Machine Safety blog: UL offers functional safety certification
UL is offering functional safety certification, and the Control Engineering Machine Control blog has additional comments about functional safety certification, with a place to leave your views and questions.
UL is offering functional safety certification, and the Control Engineering Machine Control has advice on functional safety certification, with a place to leave your views and questions.
In addition to evaluating products for functional safety, UL also said it would:
- Develop Validation Plans
- Develop Safety Requirements Specification (SRS)
- Develop Failure Modes and Effects Analysis (FMEA)
- Develop Failure Modes, Effects, and Diagnostic Analysis (FMEDA)
- Develop Safety Plans
- Develop Software FMEA/Software Hazard and Operability (HAZOP) Analysis
- Develop integrated test plan, including identifying appropriate environmental conditions for testing (such as humidity, EMI, vibration, etc.)
- Create safety manual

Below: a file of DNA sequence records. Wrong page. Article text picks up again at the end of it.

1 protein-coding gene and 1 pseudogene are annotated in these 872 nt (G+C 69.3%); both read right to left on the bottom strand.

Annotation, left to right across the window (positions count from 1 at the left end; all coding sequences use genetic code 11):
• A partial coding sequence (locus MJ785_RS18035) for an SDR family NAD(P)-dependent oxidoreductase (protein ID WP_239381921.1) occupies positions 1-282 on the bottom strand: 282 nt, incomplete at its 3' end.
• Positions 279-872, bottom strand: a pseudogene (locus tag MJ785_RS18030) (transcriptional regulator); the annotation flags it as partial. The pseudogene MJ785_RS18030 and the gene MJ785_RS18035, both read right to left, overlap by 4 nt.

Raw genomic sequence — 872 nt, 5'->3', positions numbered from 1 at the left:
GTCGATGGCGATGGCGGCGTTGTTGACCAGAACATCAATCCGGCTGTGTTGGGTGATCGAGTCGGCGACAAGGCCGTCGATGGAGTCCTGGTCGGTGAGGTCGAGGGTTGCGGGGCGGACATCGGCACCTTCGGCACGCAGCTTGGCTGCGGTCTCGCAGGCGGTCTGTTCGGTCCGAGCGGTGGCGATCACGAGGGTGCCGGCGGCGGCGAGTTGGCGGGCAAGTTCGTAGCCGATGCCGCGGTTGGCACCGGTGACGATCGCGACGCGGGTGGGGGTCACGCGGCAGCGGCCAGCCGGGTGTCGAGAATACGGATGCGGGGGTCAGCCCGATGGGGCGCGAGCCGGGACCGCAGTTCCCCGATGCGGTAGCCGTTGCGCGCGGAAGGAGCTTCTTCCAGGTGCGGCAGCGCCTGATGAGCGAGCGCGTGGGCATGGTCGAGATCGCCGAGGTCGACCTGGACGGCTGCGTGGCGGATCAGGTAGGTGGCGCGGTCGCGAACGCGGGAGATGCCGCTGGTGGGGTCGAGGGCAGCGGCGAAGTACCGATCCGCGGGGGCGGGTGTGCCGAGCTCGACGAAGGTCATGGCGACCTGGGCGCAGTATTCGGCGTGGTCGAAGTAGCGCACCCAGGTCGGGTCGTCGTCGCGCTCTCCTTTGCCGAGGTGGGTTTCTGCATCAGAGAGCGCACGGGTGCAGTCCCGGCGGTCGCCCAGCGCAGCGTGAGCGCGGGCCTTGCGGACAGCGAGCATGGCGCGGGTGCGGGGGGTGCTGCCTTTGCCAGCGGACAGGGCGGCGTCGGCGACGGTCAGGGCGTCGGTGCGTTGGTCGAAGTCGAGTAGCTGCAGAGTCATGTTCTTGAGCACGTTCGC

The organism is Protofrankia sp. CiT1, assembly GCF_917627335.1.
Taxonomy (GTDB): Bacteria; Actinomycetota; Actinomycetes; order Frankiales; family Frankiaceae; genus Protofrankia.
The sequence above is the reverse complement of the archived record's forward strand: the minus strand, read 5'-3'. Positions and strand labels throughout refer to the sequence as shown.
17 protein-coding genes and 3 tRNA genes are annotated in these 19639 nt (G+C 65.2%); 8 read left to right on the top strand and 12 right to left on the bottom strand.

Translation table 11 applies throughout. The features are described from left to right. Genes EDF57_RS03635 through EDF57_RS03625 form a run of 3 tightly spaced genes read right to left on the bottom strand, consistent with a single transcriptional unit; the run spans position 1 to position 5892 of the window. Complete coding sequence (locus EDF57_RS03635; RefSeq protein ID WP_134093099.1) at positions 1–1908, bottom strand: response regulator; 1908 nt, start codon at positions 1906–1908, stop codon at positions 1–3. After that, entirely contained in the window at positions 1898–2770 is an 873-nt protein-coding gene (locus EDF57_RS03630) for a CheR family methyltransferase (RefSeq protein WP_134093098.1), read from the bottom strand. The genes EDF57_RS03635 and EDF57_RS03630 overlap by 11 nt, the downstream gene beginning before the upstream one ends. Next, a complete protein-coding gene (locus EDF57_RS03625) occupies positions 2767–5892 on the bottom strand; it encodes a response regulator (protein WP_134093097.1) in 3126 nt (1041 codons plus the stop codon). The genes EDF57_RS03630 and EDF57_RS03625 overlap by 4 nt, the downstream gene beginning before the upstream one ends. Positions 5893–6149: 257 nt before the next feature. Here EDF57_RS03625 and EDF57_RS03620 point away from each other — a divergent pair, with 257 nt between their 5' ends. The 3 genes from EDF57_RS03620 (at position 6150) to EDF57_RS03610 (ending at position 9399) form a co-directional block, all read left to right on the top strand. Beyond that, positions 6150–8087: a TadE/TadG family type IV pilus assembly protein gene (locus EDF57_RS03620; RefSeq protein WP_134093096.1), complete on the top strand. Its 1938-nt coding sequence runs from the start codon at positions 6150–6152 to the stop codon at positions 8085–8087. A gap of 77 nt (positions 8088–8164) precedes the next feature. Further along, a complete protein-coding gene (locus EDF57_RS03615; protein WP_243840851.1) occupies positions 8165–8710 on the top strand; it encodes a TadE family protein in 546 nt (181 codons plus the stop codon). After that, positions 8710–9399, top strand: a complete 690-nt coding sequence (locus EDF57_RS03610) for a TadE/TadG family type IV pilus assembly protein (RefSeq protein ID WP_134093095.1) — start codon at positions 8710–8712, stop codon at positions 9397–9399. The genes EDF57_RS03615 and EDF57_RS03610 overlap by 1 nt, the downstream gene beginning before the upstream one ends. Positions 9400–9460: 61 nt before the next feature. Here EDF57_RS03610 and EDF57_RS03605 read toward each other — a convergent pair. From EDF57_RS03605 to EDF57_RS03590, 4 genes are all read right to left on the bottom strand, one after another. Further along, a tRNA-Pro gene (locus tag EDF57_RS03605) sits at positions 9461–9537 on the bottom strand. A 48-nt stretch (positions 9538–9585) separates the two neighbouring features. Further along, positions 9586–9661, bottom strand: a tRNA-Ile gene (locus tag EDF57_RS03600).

- Develop safety case, including development of risk analysis
- Draft functional safety management plan
- Calculate or verify Safety Integrity Levels (SIL), Performance Level (PL), or Class, etc.
UL will also provide:
- Functional Safety Component Recognition Mark
- Functional Safety Listing Mark
- Functional Safety Test Reports
- IEC 61508 Introductory Training
- IEC 61800-5-2 Functional Safety in Motor Drives Training
- 3-year Functional Safety Certificate
- Type examination report
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Annual Salary Survey
After almost a decade of uncertainty, the confidence of plant floor managers is soaring. Even with a number of challenges and while implementing new technologies, there is a renewed sense of optimism among plant managers about their business and their future.
The respondents to the 2014 Plant Engineering Salary Survey come from throughout the U.S. and serve a variety of industries, but they are uniform in their optimism about manufacturing. This year’s survey found 79% consider manufacturing a secure career. That’s up from 75% in 2013 and significantly higher than the 63% figure when Plant Engineering first started asking that question a decade ago.